The Dollar, The Oil and Sun Tzu – Part II – Financial


When young men reach the age of 17, (in Australia)
they obtain their driving licenses. Then they buy a cool car (death trap) that
isn’t worth the money that they or their parents paid for it.


The next three years of their lives are spent “tricking” out
the car with the best mag wheels, the loudest stereo , the largest LCD screens
for video music clip playback and they do this to ostensibly show desirable
potential mates that they have a chariot worthy of the damsels time to ride in.


Later in life, vehicle selection is based on, 


Speed:  “But it’s a V8
and really flies” or “I installed a Turbo charger”.

Safety:  “I got a
truck (F350 ute) so the missus feels safe when she takes the kids to school”

Prestige: “I only buy German made cars”  or “Nothing says it like a Lambourghini”


Therefore for many, the motor vehicle would appear to be the
very essence of our public persona.  


For Brisbanites, I refer to Rock and roll George, for Syneysiders,
Rene’s Burgundy Convertible and for everyone else, the hoon living at the end of your


It takes us to work, it takes us to the footy and for many,
it was our first bedroom.


So one has to ask, what would happen if suddenly, the world
ran out of oil, or, because of the falling US Dollar value, the price of
petroleum became so expensive that no-one could afford to use their car every
day of the week.


In part 1
(if we watched the videos) we learnt that the US Dollar over the last decade
has lost approximately 28% of its value.


In 1980, the price of a gallon of petrol in the US
was $1.22.

In 1999, the price of a gallon of petrol in the USA
was $1.22.


Yet according to the CPI, the price (in 1999) should have
been $2.47.




Was the US Government artificially lowering the price of
petrol to it’s consumers and if so, who was paying for their saving of $1.25
per gallon?

Is Gasoline just a political tool?


If so, we must revisit some of the other decisions our
governments have been making in relation to Gasoline.


Iran, Venezuela.


Slap Koltai – “We’re talking about Gas prices not Politics……”


OK. How much of that saving was due to the overvaluation of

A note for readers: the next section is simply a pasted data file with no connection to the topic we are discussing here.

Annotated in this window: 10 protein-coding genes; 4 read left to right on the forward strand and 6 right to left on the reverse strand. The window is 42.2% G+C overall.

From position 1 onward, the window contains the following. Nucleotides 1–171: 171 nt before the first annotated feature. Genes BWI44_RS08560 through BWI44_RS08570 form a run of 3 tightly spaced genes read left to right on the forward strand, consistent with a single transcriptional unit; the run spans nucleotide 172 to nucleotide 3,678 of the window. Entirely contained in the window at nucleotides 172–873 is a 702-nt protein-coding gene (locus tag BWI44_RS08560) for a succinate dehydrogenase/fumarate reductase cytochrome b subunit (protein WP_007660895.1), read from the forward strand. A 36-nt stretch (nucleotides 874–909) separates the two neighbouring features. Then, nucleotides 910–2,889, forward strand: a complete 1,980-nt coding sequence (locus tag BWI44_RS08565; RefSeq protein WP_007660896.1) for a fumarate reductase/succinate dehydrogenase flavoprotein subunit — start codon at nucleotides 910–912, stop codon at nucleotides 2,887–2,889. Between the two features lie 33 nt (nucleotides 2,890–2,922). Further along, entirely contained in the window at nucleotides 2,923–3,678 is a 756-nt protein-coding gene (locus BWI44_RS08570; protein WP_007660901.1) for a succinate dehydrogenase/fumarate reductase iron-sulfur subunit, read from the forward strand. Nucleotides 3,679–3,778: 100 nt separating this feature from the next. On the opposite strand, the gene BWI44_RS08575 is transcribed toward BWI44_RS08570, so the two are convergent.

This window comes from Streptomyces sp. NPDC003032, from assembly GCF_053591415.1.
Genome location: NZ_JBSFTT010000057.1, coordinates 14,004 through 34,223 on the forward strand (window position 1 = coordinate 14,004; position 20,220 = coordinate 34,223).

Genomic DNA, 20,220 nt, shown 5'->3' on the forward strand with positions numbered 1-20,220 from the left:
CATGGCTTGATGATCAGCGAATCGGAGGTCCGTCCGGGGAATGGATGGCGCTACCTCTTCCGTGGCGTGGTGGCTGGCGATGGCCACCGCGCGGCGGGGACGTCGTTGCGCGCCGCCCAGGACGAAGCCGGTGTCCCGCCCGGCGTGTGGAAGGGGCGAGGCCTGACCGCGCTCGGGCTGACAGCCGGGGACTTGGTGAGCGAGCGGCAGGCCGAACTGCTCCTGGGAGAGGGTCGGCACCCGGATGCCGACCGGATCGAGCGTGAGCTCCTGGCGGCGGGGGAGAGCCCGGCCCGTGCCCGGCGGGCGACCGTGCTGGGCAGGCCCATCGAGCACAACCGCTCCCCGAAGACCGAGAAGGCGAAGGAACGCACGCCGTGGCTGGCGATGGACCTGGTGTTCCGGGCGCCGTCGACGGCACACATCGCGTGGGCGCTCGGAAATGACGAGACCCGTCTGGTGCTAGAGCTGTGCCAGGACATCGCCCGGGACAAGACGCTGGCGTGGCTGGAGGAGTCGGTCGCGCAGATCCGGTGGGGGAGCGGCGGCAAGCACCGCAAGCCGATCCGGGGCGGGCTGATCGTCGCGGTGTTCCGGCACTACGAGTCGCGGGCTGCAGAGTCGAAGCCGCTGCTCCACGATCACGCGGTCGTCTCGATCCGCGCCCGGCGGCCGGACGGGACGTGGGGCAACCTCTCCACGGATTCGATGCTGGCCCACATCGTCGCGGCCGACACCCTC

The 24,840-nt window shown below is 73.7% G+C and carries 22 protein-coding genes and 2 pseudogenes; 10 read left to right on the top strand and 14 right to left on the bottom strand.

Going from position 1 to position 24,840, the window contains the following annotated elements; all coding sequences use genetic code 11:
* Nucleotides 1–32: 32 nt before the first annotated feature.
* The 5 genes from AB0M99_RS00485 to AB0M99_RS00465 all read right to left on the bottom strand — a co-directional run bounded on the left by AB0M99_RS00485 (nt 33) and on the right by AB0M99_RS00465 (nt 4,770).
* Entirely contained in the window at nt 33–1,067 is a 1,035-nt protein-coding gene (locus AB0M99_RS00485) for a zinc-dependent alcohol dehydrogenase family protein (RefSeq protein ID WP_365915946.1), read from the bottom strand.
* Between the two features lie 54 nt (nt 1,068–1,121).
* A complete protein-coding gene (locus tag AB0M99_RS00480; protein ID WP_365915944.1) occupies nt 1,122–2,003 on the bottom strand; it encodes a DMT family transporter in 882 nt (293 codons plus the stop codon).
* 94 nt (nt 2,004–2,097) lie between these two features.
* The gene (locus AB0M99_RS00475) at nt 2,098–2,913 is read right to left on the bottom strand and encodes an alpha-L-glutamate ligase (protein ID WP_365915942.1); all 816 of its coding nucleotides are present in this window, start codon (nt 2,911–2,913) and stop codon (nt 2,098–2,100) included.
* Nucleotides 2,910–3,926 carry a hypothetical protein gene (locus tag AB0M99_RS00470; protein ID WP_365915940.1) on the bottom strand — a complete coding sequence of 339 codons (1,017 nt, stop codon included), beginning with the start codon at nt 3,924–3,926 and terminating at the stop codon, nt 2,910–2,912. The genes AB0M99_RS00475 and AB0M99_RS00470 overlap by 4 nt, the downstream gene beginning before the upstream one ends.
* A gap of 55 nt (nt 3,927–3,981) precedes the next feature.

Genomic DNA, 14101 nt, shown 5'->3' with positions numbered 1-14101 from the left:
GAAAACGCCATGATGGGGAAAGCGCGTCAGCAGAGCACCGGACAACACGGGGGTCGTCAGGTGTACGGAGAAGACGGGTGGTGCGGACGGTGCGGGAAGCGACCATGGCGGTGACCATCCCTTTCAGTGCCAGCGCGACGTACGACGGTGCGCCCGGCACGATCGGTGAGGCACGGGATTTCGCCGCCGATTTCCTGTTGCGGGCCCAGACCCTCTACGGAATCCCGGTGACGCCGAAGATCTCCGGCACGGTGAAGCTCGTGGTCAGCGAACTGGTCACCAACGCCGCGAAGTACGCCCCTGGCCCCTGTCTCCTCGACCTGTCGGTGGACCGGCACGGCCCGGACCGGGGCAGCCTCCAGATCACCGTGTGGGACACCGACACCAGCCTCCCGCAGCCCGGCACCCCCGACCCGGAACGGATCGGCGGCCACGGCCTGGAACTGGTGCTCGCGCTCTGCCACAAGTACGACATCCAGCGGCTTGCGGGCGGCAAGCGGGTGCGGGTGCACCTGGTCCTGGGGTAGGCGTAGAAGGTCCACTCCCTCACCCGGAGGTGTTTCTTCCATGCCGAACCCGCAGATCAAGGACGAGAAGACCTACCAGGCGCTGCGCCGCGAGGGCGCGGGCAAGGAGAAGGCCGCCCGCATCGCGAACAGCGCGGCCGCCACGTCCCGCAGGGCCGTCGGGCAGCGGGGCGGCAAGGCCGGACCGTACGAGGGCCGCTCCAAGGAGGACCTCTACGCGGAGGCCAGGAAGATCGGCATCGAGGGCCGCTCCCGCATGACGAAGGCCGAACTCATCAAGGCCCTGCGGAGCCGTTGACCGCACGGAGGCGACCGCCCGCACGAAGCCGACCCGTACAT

the dollar?


In CPI terms, the cost of a gallon of gasoline in the USA
today should be $4.14.


Yet today the prices are:







To understand the problem we have to analyse production
versus consumption.





To make up for the faling reserves and to allow Americans to
continue consuming 25 BBS per year each, the US
had to import oil.




The next chart shows Oil prices in the US
going through the roof just in time for the GFC. Coincidence or design? (We’ll
leave you mulling that one over for a little bit….)



Yet the price at the pump is still only $2.70.


(Here I was going to analyse the Oil per person ratios of
the USA, Canada,
Australia Japan, China
and India.
However, due to a case of bad data….. see my previous blog article….. I will
have to include that analysis in a future part.)



So now, we should talk about the unmentionable, Peak Oil.


The opening paragraphs of the (2005) Hirsh Report were:


The peaking of world oil production presents the U.S.
and the world with an
unprecedented risk management problem. As peaking is approached, liquid fuel
prices and price volatility will increase dramatically, and, without timely
mitigation, the economic, social, and political costs will be unprecedented.
Viable mitigation options exist on both the supply and demand sides, but to
have substantial impact, they must be initiated more than a decade in advance


Pretty heady stuff. You would think that Governments of the
world are rushing to find a solution to prevent societal melt-down.


Yet, I am unable to see evidence of that.


There is no Government Department that has been formed to
specifically target the lead up to the oil crash that we will have.


Industry appears to be carrying the can.


General Motors announced that their Hummer division (about
15 gallons to the mile 😉 is to be closed down.


Chinese and Indian Auto makers are building specifically
small engined cars (1 litre and smaller engines).


Renault have announced that they will be capable of
producing 500,000 hybrid electric vehicles a year.


Governments are showing an interest in alternative fuels,
however, not too much interest as evidenced by the GMH withdrawal of its EV1
electric car.


Why was the EV-1 withdrawn from sale? Did the Oil companies
get together and have a quiet word with GMH?


Did the Government back down on its promised subsidies to
the vehicle companies for alternative energy vehicles?


Possibly the fuel industry lobbyists have far too much sway
with our politicians.


In the next part we will discuss the gasoline peak oil
problem based on an average global consumption of 4.7 barrels per person per
annum which equals 940 liters per person or at 12 kilometers to the liter,
about 11,280 kilometers per annum.

(Compared to the current US
utilisation of approximately [non-DOE dataset] 28.3 barrels per person per


And dear reader, it will get better, I assure you, we are in the pre event warming up period…….. still wearing our track suits and working out behind the stadium…..




Fuel Economy Calculator










Robert L. Hirsch, Roger Bezdek, Robert Wendling

Hirsch Report – 2005


US Energy Information Administration (EIA) Annual Energy


Although after the blooper
that I found, I don’t actually consider this to be a high value source of
accurate data anymore.


Revenge of the EV-1


US Census Bureau.

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